OTTAWA - Throughout the developed world, lowered birth rates and family breakdown will have a devastating effect on the global economy and the welfare state’s viability, says an international study released Oct 3.
“On current trends, we face a world of rapidly aging and declining populations, of few children — many of them without the benefit of siblings and a stable, two-parent home — of lonely seniors living on meagre public support, of cultural and economic stagnation,” says the study, entitled “The Empty Cradle: How Contemporary Trends Undermine the Global Economy.”
Co-sponsored by the Institute of Marriage and Family Canada (IMFC) and pro-family groups in the United States, the Philippines, Spain and Colombia, the study shows even developing countries such as Iran, Lebanon, Chile, Thailand and South Korea have seen their lifetime births per woman shrink to fewer than two from averages as high as six. Canada’s birth rate is only 1.5 children per woman.
While fewer children are born overall, increasingly higher numbers are born “out of wedlock,” either to single mothers or co-habiting parents whose relationships studies show are less stable than those of married couples, the researchers say. In Canada, 25 per cent of children are born outside of marriage, but in Quebec that figure rises to 63 per cent.
The study examines how urbanization, higher education for women leaving them options outside of marriage, the high cost of raising children and tendencies to delay child bearing to years when fertility naturally falls all play a role. The study also notes that social-security systems and private pension plans “paradoxically provide incentives to remain childless or limit family size.”
“In advanced economies, citizens no longer must have children and raise them successfully in order to secure support in old age,” the study says. “Instead, the elderly in developed countries have largely been able to rely on health and retirement benefits paid for by other peoples’ children: that is, working-age adults who are currently paying the taxes for public pensions.”
But as the birth rates fall, the study shows, there will be fewer and fewer of these workers to support the needs of a growing cohort of retiring seniors.
The study also examines the role of culture and concepts of the good life.
“Today there remains in the individual countries of Europe, and of the West generally, a strong and growing correlation between conservative religious values and larger-than-average family size.”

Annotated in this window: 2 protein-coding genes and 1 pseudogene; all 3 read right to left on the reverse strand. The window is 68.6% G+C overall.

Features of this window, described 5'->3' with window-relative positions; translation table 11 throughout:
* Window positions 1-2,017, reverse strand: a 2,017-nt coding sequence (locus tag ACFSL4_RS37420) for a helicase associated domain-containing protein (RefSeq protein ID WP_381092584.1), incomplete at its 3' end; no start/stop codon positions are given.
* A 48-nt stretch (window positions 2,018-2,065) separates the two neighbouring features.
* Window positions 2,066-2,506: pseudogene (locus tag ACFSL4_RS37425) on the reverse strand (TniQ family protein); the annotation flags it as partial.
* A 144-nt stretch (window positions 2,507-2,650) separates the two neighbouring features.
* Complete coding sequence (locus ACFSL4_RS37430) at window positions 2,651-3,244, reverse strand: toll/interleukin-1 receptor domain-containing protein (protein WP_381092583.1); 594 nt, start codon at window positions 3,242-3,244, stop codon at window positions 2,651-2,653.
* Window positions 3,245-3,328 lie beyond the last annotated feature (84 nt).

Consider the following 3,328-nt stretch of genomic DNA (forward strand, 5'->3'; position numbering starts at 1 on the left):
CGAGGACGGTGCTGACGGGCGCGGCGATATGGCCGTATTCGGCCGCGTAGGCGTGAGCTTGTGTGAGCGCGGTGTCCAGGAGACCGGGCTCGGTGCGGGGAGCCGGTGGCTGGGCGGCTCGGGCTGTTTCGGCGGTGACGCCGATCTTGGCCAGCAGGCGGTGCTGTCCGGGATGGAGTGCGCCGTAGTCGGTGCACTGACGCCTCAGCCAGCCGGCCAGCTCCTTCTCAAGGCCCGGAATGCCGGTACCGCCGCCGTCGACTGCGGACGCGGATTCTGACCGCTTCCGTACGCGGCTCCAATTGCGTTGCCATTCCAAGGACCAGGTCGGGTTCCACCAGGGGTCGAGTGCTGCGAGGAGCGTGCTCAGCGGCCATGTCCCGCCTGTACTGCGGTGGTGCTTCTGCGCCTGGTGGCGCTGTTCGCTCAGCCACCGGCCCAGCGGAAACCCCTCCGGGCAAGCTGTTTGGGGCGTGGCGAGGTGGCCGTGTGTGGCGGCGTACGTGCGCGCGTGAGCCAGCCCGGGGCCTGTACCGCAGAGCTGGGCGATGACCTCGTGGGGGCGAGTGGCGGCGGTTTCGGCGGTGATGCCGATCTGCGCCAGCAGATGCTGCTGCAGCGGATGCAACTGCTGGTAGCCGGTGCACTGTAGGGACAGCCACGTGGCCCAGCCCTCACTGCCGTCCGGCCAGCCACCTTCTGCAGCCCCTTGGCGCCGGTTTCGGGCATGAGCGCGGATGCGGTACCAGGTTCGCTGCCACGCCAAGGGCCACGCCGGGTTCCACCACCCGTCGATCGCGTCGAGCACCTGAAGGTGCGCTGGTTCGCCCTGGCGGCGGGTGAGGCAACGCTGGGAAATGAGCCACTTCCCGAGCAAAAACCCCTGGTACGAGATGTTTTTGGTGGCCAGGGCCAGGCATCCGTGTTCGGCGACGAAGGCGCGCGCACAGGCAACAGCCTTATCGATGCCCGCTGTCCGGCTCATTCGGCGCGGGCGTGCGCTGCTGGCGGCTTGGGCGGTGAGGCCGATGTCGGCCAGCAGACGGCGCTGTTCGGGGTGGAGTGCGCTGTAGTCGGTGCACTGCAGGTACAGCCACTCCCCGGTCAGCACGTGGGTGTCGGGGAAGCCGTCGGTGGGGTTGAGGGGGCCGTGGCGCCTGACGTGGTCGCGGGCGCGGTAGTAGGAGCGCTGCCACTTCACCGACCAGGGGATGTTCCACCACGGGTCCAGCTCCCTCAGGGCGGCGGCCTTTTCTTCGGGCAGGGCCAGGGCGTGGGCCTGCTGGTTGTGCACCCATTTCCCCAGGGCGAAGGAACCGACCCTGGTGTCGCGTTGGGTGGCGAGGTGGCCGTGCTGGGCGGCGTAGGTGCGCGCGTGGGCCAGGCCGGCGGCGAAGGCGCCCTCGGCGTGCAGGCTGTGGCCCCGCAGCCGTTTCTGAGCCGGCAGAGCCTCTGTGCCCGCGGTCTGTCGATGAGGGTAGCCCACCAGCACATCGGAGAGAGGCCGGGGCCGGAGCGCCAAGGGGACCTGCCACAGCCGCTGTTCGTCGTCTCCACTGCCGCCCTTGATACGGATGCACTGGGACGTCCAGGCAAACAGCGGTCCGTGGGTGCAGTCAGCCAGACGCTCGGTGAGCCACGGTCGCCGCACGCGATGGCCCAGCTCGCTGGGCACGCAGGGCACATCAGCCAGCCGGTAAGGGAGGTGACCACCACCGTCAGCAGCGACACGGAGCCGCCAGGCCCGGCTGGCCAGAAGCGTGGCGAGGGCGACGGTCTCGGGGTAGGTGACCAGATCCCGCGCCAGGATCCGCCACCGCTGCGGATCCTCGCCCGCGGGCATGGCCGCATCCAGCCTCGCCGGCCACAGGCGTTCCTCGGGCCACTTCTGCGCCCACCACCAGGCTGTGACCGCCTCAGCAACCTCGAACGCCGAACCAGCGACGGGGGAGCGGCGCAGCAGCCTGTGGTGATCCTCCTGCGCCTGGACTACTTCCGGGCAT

In France and Spain, for example, practising Catholic women have “significantly more children” than non-religious women.
“Much the same story can be found throughout the globe, where the religiously observant typically have markedly higher birth rates than does the rest of the population.”
The study even examines the role that watching soap operas — especially in developing countries like Brazil — plays a role in reducing family size by portraying lifestyles uninhibited by traditional family constraints.
The study predicts that the size of the working age population will shrink globally, even in Europe despite high levels of immigration.
The study offers several public policy suggestions to promote strong families and higher fertility levels. It urges the promotion of family enterprises and entrepreneurship through payroll tax breaks to small businesses and rigourous enforcement of anti-trust laws; it calls for increased income security for young couples; it suggests looking for ways to make it easier for women to re-enter university or employment if they take a break to have children; it recommends building family friendly communities with affordable housing and low-cost transit; honouring the choices of all women, including those who choose to stay at home to raise children; and it urges support for marriage and responsible parenthood and the promotion of thrift.
The study also recommends a cleanup of global media.
“From pop stars’ efforts to push the sexual envelope, to Hollywood films, violent video games and the ubiquitous Internet pornography, the global media sends a strong message to young people around the world that a family centred way of life is passé.”
The authors write that mass media producers, from movie makers to advertisers, “need to catch up with the new demographic reality and become aware that we now live in a world in which strong families can no longer be taken for granted — much less endlessly mocked and trivialized.”
The study also recommends respect for religion’s role in society.
“Childlessness and small families are increasingly common among secularists,” the study says.
The authors recognize their suggestions “are nowhere near adequate” to solve the coming demographic challenges, but they indicate a philosophical approach is needed, “one that emphasizes the critical role of the intact, nurturing and financially secure family in sustaining and renewing the human, social and financial capital of aging societies around the globe.”